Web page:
Pulp comics: ‘Captain Gravity’
An interesting, though short-lived comic-book series that came out several years ago is Captain Gravity. While mainly taking inspiration from movie serials, there are some pulp elements as well. Set in the backdrop of 1930s Hollywood, it has movie serial heroes, Nazis, and mystical powers like the Vril.
Published by Penny Farthing Productions, two mini-series were produced, along with a one-shot. The first mini of four issues came out in 1998 and was collected. A one-shot came out in 1999 (it was never collected). And then a second (and final) mini of six issues came out in 2004-05 and was collected in 2006. No word on any further series or stories being planned. The character was created by Stephan Vrattos, who wrote the first series and one-shot. Joshua Dysart wrote the second series.
The series centers around Joshua Jones, a young, black man working behind the scenes in Hollywood in 1938. There, he is the personal assistant to the head of a movie studio. This studio is creating a new pulp-inspired movie serial character “Captain Gravity,” who they feel will compete against characters like Spy Smasher and the like.
A backer for the serial gets them to go to Central America to shoot scenes for the serial. It’s done to cover up a search of pre-Columbian ruins to find a mystical element, called “Element 115,” which gives power over the gravity. The professor who searches for it believe it came from aliens. But the backers are really Nazis, who want it for their war efforts.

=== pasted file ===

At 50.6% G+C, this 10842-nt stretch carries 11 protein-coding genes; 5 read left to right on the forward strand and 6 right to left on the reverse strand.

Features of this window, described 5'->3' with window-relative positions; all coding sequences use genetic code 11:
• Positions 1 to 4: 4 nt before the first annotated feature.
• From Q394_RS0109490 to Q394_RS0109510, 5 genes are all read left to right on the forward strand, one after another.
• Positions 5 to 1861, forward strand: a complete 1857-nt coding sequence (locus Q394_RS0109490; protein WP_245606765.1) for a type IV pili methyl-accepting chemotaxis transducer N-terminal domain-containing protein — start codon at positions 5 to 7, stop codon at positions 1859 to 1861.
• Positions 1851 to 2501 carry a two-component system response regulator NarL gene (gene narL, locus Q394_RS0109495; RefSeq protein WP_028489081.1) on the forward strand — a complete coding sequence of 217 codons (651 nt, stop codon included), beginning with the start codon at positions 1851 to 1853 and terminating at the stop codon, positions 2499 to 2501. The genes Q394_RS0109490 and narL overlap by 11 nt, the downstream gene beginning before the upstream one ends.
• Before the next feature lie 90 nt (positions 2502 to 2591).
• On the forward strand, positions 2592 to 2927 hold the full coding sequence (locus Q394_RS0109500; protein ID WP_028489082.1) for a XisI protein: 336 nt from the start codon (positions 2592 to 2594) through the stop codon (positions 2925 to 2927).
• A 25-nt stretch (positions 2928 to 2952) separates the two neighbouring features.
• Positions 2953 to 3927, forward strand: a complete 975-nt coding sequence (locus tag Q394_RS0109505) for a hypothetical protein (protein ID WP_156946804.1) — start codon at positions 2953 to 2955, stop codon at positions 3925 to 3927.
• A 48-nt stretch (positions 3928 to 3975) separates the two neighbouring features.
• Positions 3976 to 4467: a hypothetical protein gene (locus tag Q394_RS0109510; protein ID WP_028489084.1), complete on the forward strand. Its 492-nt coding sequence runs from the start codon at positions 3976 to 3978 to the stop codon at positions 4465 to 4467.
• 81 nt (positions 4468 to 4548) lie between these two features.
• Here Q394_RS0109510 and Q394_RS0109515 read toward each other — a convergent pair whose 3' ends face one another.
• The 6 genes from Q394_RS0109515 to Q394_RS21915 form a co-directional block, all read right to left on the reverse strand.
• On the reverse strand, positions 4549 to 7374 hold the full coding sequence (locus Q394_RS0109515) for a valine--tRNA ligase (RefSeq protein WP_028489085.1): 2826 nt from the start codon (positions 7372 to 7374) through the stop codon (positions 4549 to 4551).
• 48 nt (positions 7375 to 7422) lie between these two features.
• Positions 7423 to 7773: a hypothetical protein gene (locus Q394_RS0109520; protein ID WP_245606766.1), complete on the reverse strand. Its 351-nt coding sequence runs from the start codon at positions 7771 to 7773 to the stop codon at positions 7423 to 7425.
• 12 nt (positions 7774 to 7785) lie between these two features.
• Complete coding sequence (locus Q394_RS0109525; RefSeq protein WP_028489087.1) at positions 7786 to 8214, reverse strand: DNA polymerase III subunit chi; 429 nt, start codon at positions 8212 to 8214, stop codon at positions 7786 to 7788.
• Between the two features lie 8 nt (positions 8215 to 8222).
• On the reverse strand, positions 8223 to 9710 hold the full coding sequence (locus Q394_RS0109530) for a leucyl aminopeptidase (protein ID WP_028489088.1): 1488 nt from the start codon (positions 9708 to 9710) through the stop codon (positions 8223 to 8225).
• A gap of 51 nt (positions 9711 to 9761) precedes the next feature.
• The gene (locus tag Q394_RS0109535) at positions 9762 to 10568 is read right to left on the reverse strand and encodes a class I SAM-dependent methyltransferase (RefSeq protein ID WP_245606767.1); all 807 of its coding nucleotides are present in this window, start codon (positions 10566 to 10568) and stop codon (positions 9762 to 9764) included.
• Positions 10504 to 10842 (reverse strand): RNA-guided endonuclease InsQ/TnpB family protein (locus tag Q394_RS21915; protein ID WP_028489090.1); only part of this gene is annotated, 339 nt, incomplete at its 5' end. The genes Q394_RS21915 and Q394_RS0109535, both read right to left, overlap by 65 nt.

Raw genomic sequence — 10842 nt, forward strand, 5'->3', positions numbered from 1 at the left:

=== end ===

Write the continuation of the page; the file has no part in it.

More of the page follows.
But Joshua is exposed to the element, and gains power over gravity. He takes the Captain Gravity outfit, which includes a full-face helmet so that no one knows who Captain Gravity is, not even his race, and defeats the Nazis and saves his friends.
The second series, titled “The Power of the Vril,” is set in 1939, with framing scenes set during the Cuban Missile Crisis of 1962 with Willie Ley. This story makes some changes to what was shown in the first series. Here we see Nazis on a search for Atlantis, with the hopes of obtaining the power of the Vril. Joshua’s friend Chase DuBois, an actress at the studio, is pulled into things after being asked to spy on a suspected Nazi involved with the search for Atlantis. When she is abducted on a trip to Egypt, Joshua gets involved as Captain Gravity.
Soon Captain Gravity is also on the trail to Atlantis to stop the Reich Sorcerer and his two Vril-powered associates who have the same powers over gravity as Joshua. We learn along the way that “Element 115” is really Vril, and the suspected aliens in the first series were really the survivors of Atlantis.
But Captain Gravity triumphs. And we see from the framing scenes that he is still active in the 1960s and will hopefully use his powers to avert a war during the Cuban Missile Crisis. Certainly this opens up several decades of potential stories with the character.
Penny Farthing Press is still around and copies of the collections are still available. An interesting series, if fairly overlooked.